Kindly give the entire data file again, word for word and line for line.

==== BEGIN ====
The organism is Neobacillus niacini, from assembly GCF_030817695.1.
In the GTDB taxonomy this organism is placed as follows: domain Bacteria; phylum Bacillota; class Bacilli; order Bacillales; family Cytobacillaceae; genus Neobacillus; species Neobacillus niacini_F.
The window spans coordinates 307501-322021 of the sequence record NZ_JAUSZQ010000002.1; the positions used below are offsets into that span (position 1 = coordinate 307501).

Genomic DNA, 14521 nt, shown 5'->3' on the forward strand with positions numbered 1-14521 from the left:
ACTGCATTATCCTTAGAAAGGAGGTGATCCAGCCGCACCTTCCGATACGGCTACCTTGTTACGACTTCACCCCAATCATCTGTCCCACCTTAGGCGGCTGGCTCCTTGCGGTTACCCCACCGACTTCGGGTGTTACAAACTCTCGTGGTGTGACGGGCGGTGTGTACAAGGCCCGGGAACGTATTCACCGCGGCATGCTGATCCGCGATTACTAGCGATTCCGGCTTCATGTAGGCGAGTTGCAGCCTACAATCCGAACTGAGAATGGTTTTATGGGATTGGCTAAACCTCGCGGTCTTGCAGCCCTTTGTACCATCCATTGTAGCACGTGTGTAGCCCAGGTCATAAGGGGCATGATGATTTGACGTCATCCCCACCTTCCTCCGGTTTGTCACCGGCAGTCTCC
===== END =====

The organism is Neobacillus niacini, from assembly GCF_030817695.1.
In the GTDB taxonomy this organism is placed as follows: domain Bacteria; phylum Bacillota; class Bacilli; order Bacillales; family Cytobacillaceae; genus Neobacillus; species Neobacillus niacini_F.
The window spans coordinates 307501-322021 of the sequence record NZ_JAUSZQ010000002.1; the positions used below are offsets into that span (position 1 = coordinate 307501).

Genomic DNA, 14521 nt, shown 5'->3' on the forward strand with positions numbered 1-14521 from the left:
ACTGCATTATCCTTAGAAAGGAGGTGATCCAGCCGCACCTTCCGATACGGCTACCTTGTTACGACTTCACCCCAATCATCTGTCCCACCTTAGGCGGCTGGCTCCTTGCGGTTACCCCACCGACTTCGGGTGTTACAAACTCTCGTGGTGTGACGGGCGGTGTGTACAAGGCCCGGGAACGTATTCACCGCGGCATGCTGATCCGCGATTACTAGCGATTCCGGCTTCATGTAGGCGAGTTGCAGCCTACAATCCGAACTGAGAATGGTTTTATGGGATTGGCTAAACCTCGCGGTCTTGCAGCCCTTTGTACCATCCATTGTAGCACGTGTGTAGCCCAGGTCATAAGGGGCATGATGATTTGACGTCATCCCCACCTTCCTCCGGTTTGTCACCGGCAGTCTCC